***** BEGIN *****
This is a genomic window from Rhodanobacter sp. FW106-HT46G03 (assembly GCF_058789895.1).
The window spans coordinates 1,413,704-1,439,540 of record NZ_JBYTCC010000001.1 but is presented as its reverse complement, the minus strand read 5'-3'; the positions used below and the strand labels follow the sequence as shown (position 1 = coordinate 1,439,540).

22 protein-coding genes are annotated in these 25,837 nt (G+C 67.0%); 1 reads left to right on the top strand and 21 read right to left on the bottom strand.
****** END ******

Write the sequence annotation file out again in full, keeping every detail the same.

This is a genomic window from Rhodanobacter sp. FW106-HT46G03 (assembly GCF_058789895.1).
The window spans coordinates 1,413,704-1,439,540 of record NZ_JBYTCC010000001.1 but is presented as its reverse complement, the minus strand read 5'-3'; the positions used below and the strand labels follow the sequence as shown (position 1 = coordinate 1,439,540).

22 protein-coding genes are annotated in these 25,837 nt (G+C 67.0%); 1 reads left to right on the top strand and 21 read right to left on the bottom strand.